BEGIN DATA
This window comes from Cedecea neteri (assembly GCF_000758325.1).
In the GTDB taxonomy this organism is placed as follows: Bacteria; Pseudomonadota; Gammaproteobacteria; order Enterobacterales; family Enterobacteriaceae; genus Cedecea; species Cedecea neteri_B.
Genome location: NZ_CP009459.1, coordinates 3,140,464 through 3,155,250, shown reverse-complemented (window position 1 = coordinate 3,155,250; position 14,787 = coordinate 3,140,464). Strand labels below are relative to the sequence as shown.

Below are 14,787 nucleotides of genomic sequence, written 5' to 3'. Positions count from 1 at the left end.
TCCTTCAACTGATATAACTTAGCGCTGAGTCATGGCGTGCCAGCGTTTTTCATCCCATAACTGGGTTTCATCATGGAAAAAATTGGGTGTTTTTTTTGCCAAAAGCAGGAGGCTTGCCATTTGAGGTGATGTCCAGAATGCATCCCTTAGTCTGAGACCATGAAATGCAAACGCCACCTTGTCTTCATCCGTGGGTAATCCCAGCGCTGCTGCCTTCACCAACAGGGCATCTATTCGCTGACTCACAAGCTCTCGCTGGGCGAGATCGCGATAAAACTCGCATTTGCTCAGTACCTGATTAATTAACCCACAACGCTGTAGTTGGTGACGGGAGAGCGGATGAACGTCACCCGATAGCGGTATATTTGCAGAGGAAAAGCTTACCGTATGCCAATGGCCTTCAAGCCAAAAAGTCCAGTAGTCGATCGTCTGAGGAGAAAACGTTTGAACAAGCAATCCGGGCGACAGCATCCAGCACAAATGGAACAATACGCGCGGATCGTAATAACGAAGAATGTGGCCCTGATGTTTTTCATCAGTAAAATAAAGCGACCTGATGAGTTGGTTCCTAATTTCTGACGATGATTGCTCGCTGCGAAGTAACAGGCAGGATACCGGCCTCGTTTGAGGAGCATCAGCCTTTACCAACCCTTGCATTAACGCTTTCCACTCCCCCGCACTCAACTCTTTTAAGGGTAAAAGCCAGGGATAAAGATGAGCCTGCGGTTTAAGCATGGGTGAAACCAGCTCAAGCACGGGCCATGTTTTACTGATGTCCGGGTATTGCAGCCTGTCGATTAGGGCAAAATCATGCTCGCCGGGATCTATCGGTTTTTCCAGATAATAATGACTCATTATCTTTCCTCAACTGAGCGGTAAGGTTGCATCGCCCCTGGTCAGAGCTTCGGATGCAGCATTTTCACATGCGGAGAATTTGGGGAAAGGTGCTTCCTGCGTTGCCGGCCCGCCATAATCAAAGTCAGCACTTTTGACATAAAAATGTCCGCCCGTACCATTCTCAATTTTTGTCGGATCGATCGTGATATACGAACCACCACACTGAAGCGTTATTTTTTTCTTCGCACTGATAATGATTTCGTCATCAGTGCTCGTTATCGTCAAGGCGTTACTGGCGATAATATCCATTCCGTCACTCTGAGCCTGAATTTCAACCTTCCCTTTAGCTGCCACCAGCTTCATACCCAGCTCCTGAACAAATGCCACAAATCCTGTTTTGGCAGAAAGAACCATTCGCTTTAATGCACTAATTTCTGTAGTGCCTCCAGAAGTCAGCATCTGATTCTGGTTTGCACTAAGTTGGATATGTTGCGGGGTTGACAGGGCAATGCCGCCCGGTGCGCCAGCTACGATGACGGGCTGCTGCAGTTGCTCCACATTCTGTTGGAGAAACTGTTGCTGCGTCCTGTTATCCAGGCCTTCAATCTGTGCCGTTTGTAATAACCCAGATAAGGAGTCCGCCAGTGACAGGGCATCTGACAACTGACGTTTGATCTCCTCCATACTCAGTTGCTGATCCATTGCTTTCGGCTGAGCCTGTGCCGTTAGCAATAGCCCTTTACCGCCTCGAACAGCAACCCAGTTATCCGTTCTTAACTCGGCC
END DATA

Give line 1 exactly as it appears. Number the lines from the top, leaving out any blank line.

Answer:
This window comes from Cedecea neteri (assembly GCF_000758325.1).